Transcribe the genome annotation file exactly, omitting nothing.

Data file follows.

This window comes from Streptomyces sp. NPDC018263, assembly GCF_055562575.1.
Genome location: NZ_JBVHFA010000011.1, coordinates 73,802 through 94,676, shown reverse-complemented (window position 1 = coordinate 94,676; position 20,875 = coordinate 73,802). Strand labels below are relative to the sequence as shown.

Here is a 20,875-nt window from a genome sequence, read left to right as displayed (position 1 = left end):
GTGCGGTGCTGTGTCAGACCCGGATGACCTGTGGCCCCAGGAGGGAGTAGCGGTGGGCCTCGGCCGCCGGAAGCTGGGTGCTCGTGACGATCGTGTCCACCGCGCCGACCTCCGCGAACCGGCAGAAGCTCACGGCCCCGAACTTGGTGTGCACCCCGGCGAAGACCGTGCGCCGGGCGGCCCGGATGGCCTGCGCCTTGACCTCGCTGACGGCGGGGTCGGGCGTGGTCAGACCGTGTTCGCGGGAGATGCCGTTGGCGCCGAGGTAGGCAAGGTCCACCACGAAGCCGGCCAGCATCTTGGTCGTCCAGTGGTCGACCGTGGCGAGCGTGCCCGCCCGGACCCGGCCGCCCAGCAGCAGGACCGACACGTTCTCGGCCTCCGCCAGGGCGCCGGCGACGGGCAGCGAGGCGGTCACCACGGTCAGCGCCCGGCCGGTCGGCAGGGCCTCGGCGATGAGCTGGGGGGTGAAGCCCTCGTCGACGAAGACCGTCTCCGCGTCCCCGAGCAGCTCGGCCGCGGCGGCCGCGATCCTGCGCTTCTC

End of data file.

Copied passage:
This window comes from Streptomyces sp. NPDC018263, assembly GCF_055562575.1.
Genome location: NZ_JBVHFA010000011.1, coordinates 73,802 through 94,676, shown reverse-complemented (window position 1 = coordinate 94,676; position 20,875 = coordinate 73,802). Strand labels below are relative to the sequence as shown.

Here is a 20,875-nt window from a genome sequence, read left to right as displayed (position 1 = left end):
GTGCGGTGCTGTGTCAGACCCGGATGACCTGTGGCCCCAGGAGGGAGTAGCGGTGGGCCTCGGCCGCCGGAAGCTGGGTGCTCGTGACGATCGTGTCCACCGCGCCGACCTCCGCGAACCGGCAGAAGCTCACGGCCCCGAACTTGGTGTGCACCCCGGCGAAGACCGTGCGCCGGGCGGCCCGGATGGCCTGCGCCTTGACCTCGCTGACGGCGGGGTCGGGCGTGGTCAGACCGTGTTCGCGGGAGATGCCGTTGGCGCCGAGGTAGGCAAGGTCCACCACGAAGCCGGCCAGCATCTTGGTCGTCCAGTGGTCGACCGTGGCGAGCGTGCCCGCCCGGACCCGGCCGCCCAGCAGCAGGACCGACACGTTCTCGGCCTCCGCCAGGGCGCCGGCGACGGGCAGCGAGGCGGTCACCACGGTCAGCGCCCGGCCGGTCGGCAGGGCCTCGGCGATGAGCTGGGGGGTGAAGCCCTCGTCGACGAAGACCGTCTCCGCGTCCCCGAGCAGCTCGGCCGCGGCGGCCGCGATCCTGCGCTTCTC